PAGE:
On an average of once every 8 years, winter temperatures can fall well below this, resulting in crop loss and serious damage to the trees. Sometimes peach and nectarine trees are grown underneath roof overhangs on the south wall of a house to give some winter protection. Peaches and nectarines should be planted in areas where spring frosts are rare. Summer temperatures should be high with low relative humidity. Peaches and nectarines are hardy in Zone 6, marginal in Zone 5 and very risky in Zone 4.
Good air drainage is needed. Peaches and nectarines grow best in a deep sandy loam or silt loam soil. Peach and nectarine trees are smaller than most other fruit trees and as such lend themselves to small lots. An area with a minimum diameter 15 ft. (4.6 meters) is recommended for each tree.
|| Ripens 10 days before Redhaven. Semi-clingstone. Bright red skin color. Satisfactory size|
|| Ripens mid-August. Excellent red color, firm flesh, good size, heavy cropper. Free-stone when fully ripe.|
|| Ripens in the third week of August. Yellow fruit with a red blush, firm flesh, freestone, very productive.|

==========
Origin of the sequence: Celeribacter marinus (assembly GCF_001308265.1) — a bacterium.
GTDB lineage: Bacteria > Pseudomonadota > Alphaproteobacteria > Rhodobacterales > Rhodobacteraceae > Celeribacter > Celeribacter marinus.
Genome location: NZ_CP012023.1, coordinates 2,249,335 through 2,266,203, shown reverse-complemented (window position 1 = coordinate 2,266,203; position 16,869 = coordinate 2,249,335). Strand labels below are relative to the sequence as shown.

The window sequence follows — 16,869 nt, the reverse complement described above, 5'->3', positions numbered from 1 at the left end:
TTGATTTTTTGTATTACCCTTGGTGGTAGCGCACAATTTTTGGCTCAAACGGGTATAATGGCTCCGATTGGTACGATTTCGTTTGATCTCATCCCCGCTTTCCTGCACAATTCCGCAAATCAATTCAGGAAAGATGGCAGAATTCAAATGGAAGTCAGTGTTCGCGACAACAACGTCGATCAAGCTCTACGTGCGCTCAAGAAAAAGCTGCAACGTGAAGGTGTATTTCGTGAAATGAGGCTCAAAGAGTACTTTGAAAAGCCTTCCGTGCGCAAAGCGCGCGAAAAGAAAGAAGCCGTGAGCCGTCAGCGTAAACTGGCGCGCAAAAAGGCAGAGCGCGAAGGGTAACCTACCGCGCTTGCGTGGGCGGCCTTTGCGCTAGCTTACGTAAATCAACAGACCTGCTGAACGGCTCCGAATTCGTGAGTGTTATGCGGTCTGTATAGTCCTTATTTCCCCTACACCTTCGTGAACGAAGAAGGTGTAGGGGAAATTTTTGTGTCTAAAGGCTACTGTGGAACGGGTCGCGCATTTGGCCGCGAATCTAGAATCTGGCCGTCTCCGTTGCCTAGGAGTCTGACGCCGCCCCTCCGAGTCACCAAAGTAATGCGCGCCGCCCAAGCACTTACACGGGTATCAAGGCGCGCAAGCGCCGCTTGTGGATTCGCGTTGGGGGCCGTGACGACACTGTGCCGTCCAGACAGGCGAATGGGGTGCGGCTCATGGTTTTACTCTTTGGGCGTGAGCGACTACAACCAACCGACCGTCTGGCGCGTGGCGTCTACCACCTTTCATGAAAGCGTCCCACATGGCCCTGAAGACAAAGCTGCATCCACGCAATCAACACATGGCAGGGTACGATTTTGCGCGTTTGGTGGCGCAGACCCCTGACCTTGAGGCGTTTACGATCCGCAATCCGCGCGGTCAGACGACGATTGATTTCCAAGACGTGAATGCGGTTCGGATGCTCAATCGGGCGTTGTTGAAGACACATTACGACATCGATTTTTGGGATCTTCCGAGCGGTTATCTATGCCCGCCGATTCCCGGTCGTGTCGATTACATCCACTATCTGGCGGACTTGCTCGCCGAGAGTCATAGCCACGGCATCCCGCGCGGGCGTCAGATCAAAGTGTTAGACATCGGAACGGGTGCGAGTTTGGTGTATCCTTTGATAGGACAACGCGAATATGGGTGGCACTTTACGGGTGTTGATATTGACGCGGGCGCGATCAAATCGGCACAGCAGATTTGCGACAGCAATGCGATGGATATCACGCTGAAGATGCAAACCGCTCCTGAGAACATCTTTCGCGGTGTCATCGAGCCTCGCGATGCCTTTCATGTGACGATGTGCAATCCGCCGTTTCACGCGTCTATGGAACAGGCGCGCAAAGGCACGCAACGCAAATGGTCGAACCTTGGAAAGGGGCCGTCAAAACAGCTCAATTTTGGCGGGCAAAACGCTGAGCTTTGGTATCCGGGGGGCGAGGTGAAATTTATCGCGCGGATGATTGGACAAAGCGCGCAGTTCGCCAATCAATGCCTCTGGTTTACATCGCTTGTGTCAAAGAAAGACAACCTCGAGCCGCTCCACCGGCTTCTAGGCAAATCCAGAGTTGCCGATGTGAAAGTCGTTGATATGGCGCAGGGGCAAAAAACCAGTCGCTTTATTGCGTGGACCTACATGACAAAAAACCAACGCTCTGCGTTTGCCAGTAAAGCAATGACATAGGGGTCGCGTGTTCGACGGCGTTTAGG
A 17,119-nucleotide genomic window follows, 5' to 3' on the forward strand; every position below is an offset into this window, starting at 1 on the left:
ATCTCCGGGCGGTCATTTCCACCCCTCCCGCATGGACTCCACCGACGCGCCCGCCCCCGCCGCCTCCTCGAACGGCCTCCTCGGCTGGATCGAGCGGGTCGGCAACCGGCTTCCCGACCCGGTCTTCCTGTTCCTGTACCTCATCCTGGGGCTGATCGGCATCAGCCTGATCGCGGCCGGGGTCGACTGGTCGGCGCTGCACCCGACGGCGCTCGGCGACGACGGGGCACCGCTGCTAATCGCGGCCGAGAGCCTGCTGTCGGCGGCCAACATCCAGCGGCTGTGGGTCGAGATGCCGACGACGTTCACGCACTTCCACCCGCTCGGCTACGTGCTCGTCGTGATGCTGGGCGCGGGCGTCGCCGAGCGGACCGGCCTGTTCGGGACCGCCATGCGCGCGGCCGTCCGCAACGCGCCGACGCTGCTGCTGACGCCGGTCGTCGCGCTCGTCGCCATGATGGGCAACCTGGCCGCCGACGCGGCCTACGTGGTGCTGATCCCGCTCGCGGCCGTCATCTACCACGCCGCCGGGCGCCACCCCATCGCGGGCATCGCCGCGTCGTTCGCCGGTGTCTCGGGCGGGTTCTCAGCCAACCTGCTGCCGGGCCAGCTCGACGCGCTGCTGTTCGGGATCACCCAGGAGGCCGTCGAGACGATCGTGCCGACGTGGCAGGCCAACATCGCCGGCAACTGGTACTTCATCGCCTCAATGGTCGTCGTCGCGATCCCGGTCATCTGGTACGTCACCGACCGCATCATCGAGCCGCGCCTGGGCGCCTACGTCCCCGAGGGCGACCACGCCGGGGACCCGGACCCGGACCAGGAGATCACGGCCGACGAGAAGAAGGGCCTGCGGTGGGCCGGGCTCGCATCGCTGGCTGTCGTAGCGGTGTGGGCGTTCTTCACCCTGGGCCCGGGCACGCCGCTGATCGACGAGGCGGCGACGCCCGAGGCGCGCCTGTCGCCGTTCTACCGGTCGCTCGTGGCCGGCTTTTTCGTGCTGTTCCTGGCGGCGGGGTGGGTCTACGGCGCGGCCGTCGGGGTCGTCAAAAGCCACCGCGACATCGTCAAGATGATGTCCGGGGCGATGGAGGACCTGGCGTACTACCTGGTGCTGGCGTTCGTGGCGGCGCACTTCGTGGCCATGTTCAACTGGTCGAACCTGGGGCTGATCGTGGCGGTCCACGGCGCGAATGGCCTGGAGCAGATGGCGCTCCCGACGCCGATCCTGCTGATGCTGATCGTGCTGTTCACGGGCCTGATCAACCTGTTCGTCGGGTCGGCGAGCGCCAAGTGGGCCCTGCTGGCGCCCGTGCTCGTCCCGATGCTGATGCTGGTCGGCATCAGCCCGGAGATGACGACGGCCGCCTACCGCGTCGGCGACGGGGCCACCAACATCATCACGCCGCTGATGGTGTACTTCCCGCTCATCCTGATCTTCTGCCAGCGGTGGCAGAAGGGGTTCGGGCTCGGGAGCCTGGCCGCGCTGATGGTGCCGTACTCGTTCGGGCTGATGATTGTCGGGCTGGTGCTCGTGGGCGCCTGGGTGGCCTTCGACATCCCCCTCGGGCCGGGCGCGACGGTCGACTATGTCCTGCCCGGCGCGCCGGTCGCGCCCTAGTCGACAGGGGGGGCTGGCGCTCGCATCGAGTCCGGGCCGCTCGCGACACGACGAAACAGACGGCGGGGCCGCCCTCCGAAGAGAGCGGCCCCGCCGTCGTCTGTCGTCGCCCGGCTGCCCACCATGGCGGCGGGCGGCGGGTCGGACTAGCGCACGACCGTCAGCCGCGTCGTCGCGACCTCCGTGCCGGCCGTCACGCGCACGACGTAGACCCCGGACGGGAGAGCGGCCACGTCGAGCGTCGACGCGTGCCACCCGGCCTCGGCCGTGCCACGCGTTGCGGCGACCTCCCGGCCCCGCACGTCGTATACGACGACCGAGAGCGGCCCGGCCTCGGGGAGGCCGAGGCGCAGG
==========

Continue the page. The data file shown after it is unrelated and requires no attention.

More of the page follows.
|| Dark red skin, firm flesh, freestone, good size. Ripens in the last week of August.|
|| Gold with a red blush, medium to large, good quality, freestone. Ripens mid-September.|
|| Good bud and tree hardiness. Heavy production. Soft flesh, freestone, lacks red skin color. Ripens first week of September.|
|| From the Harrow Research Station in Ontario. Ripens third week of August. Bright red blush, freestone, medium size. Hardier than Redhaven.|
|| Also from the Harrow Research Station in Ontario. Ripens third week of August. Medium to large, dark red blush, freestone.|
|| Finally the garden centers can offer a white fleshed peach. Light red skin color. Large freestone. Very sweet and aromatic. Tree is winter hardy.|
|| Developed at the Harrow Research Station in Ontario along with Canadian Harmony and Harbrite. Winter hardy, red skin, freestone. High quality. Relatively new in BC.|
||Standard peaches can be kept as small trees anywhere f rom 8-12 feet tall. Genetic dwarf peach trees come in two sizes namely 3-4 feet tall and 6 feet tall.|
|| Ripens second week of August. Fruit is small to medium size. Deep crimson skin, soft flesh. The earliest ripening nectarine.|
|| Ripens second week of September. Crimson blush, freestone, firm, good flavor. The most suitable nectarine for the Okanagan.|